Shipwrecks in Pacific Waters
The San Francisco Call, March 26, 1898
WRECK OF THE BOBOLINK.
The schooner started out with the land breeze from Mendocino City last Thursday, but became becalmed and drifted ashore. One of the crew lost his life while trying to reach land. The vessel will be a total loss, but her cargo of lumber will probably be saved.
ANOTHER WRECK ON THE COAST
The Schooner Bobolink Lost on the Coast of Mendocino.
Peter Nelson Lost His Life
While Attempting to Reach the Shore.
Dog From the Helen W. Almy Washed Ashore
Near the Oceanside House.
Another vessel has been wrecked on the coast. The schooner Bobolink left Mendocino City last Thursday morning with every prospect of making a quick passage to San Francisco. The land breeze carried her off the coast, but it soon fell light and the schooner began to drift. Everything posible was done to save her, but before nightfall she was hard and fast on Kents Point, near Mendocino City. An attempt was made to get her off, and while the men were at work one of the boats capsized, and Peter Nelson was drowned.
The Bobolink was loaded with lumber for the Mendocino Lumber Company, and while the vessel will probably be a total loss, the chances are that the cargo will be saved. The schooner was built in 2868 in Oakland Creek, and was 161.67 tons net burden. She was 104 feet 5 inches long, 29 feet 3 inches broad and 8 feet 9 Inches deep.
The American ship Susquehanna sailed yesterday for New l'ork in command of Captain Sewell who took charge of the vessel at the last minute. Captain Laflin cleared the vessel, but he will remain here a few days and will then go East to take command of another of the Sewell fleet. The Susquehanna has a cargo that would make her a valuable capture for a Spanish cruiser in the event of war. Among her cargo is 5470 pigs of lead, 142,646 pounds of beans, 601,069 pounds of borax, 184,267 feet of hardwood lumber, 28,970 cases and 254 barrels of salmon, 13S tons copper matte and 305,803 gallons of wine . . .
Nearly the entire fleet of coasting steamers has been withdrawn from the regular channels and is now engaged in the Dyea-Skaguay trade. Twenty-six San Francisco-owned steam schooners are running between Portland, Seattle and Tacoma and Juneau, Dyea and Skaguay. Beside these there are thirteen other steamers now on the way here from Eastern points to join in the general rush, so a big break in rates may be expected before many weeks are over.
The three-pile beacon on the end of the shoal at the entrance to Mare Island Strait, San Pablo Bay, has been destroyed. The piles remain and are just awash at high water. The beacon is to be rebuilt as soon as practicable. The crews of the life saving stations have been patrolling the beach from Point Lobos south to Point San Pedro for the last few days in the hope of picking up something that might come ashore from the wreck of the Helen W. Almy. Yesterday while near the Ocean- Bide House they found the remains of a black doc. It wore a muzzle, also a steel collar, on which was engraved "Nigger Bohen." H. Mohns of Mohns & Kattenbach asserts most positively that there was no dog on the Almy when she sailed. Others say, however, that Captain Hogan owned a dog called "Nigger Bohen," and that it went to sea with him.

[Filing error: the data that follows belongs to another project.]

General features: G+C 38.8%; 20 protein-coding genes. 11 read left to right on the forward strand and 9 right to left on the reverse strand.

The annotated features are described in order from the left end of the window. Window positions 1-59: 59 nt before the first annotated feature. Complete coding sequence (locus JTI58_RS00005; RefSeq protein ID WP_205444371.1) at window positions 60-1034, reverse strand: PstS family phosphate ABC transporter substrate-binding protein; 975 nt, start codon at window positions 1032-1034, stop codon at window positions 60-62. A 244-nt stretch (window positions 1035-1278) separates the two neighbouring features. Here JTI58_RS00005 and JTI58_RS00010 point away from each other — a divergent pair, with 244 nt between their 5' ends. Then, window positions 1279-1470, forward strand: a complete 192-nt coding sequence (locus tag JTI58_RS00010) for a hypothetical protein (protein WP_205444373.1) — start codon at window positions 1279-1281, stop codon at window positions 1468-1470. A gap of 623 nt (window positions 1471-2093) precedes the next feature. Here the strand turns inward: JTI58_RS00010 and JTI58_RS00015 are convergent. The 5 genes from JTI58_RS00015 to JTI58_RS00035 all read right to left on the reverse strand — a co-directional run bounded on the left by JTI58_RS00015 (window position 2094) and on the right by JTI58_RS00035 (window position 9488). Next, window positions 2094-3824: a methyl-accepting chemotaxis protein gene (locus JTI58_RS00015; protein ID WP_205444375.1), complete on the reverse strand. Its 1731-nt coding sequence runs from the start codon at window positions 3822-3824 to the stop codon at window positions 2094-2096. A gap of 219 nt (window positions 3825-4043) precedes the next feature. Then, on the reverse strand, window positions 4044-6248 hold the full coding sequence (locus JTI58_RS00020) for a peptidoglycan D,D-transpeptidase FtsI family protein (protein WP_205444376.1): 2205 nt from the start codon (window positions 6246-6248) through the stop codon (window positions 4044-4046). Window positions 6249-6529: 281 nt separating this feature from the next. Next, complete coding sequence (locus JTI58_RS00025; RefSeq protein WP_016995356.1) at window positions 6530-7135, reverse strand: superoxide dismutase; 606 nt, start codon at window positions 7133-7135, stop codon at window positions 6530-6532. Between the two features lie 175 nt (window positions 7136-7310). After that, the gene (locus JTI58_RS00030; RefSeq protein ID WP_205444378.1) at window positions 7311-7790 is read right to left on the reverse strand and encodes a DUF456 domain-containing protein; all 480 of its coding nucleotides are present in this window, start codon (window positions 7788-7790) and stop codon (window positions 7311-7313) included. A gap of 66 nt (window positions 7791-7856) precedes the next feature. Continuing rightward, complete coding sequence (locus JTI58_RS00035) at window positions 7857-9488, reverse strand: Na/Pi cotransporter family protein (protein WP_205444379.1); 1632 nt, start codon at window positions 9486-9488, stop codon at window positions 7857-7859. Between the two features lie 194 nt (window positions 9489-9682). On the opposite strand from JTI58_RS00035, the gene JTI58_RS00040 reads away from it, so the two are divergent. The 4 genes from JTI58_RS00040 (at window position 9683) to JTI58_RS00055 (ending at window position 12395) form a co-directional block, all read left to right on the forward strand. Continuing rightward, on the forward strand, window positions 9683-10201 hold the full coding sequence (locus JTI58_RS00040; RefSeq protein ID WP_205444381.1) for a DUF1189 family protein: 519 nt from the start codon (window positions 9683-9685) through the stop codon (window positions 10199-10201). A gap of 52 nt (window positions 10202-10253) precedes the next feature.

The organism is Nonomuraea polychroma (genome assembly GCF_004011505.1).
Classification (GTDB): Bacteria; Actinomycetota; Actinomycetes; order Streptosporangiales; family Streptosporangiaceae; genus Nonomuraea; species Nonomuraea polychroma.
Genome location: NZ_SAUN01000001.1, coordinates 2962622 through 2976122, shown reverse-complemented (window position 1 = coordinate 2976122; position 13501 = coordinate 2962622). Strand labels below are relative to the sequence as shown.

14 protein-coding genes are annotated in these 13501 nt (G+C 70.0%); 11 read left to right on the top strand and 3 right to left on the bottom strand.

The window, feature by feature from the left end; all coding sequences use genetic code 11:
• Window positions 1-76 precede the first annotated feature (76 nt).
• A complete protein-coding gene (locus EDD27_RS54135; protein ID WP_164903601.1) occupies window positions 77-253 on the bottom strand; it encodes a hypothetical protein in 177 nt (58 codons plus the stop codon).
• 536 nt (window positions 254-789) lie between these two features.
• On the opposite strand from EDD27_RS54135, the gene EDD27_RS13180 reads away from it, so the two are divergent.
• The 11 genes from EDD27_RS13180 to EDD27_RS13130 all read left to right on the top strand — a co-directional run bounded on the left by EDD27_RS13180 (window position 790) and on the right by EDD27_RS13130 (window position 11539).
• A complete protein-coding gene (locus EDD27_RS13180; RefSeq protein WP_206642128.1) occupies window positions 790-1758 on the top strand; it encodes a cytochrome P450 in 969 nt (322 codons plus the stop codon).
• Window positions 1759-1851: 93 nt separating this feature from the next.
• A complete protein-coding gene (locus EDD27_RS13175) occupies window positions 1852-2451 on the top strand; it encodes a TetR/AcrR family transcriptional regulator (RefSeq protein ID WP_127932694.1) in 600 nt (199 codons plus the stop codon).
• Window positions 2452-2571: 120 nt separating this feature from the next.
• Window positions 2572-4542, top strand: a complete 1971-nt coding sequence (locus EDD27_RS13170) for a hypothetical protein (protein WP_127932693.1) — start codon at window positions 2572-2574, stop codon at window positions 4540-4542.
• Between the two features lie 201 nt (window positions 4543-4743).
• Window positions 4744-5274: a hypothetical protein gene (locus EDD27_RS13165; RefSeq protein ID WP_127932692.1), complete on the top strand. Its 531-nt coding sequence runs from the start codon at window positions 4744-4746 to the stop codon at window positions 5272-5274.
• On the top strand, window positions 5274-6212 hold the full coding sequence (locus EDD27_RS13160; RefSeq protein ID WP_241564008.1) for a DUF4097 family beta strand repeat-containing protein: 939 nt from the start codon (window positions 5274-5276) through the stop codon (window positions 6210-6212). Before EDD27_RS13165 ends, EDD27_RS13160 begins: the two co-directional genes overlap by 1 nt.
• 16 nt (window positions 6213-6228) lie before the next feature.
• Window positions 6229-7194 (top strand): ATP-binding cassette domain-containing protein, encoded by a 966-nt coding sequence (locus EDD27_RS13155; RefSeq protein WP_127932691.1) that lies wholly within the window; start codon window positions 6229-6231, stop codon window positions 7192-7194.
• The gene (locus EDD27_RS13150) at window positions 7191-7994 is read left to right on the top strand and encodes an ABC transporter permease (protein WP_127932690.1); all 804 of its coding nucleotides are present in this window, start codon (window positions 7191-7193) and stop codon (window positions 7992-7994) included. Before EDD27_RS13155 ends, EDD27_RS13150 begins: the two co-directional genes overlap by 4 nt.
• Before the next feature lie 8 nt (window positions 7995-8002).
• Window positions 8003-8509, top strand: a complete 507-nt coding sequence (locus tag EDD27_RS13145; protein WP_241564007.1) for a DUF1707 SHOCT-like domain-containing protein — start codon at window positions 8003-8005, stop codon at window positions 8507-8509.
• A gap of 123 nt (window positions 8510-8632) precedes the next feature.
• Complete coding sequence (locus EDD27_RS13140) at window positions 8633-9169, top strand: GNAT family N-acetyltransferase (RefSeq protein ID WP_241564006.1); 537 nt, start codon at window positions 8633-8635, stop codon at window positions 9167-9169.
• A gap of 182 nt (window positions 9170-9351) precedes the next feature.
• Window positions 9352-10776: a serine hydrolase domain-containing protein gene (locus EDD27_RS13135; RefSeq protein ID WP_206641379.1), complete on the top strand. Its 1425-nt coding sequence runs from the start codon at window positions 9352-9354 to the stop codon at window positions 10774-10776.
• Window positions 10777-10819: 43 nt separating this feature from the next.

Captain Hodgson of the Fort Point life saving station is going out on the lighthouse tender Madrona to destroy the wreck of the Almy. Until that is accomplished the old hulk will be marked at night with a red light. The tug Vigilant returned from a search after what was supposed to be a vessel in distress yesterday.
The Point Reyes observer thought he saw a vessel sending up rockets and notified the tug office. Captain Sllovich searched the coast from Point Bonita to Tomales and saw no trace of a wreck so he came to the conclusion that the rockets were fired by some vessel in want of a pilot.
The Sea Chart
The Illustrated History of Nautical Maps and Navigational Charts
The sea chart was one of the key tools by which ships of trade, transport and conquest navigated their course across the oceans. John Blake looks at the history and development of the chart and the related nautical map, in both scientific and aesthetic terms, as a means of safe and accurate seaborne navigation.
This work contains 150 color illustrations including the earliest charts of the Mediterranean made by thirteenth-century Italian merchant adventurers, as well as eighteenth-century charts that became strategic naval and commercial requirements and led to Cook's voyages in the Pacific, the search for the Northwest Passage, and races to the Arctic and Antarctic.
The Thrilling Account of 19th Century Hell-Ships, Bucko Mates and Masters, and Dangerous Ports-Of-Call from San Francisco
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An Amazon Editors' Favorite: In the last quarter of the nineteenth century, the American Merchant Marine went into a tragic decline, and sailors were forced to serve under conditions that were little better than serfdom. Seamen were exploited in wholesale fashion, disfranchised of almost all their civil and human rights, and brutally punished for even minor offenses. Successful skippers had turned into slave drivers, cracking down on the sailors, sometimes even murdering their "hands." Though captains were legally prohibited from flogging their crews, they did not hesitate to wield belaying pins, marlin spikes, or their bare fists. The seamen's lot became so horrible in this period that entire crews frequently jumped ship when a vessel came into port. One result of this was that new crews had to be kidnaped, crimped, or shanghaied from the unsuspecting populace of the ports. These "impressed" or "hobo" crews were still further conspired against. They often had their wages stolen from them; they were poorly fed and clothed. Their lives became "hell afloat and purgatory ashore." In this way what had been our "first and finest employ" in colonial days was turned into a disreputable profession-one that was classed with criminals and prostitutes.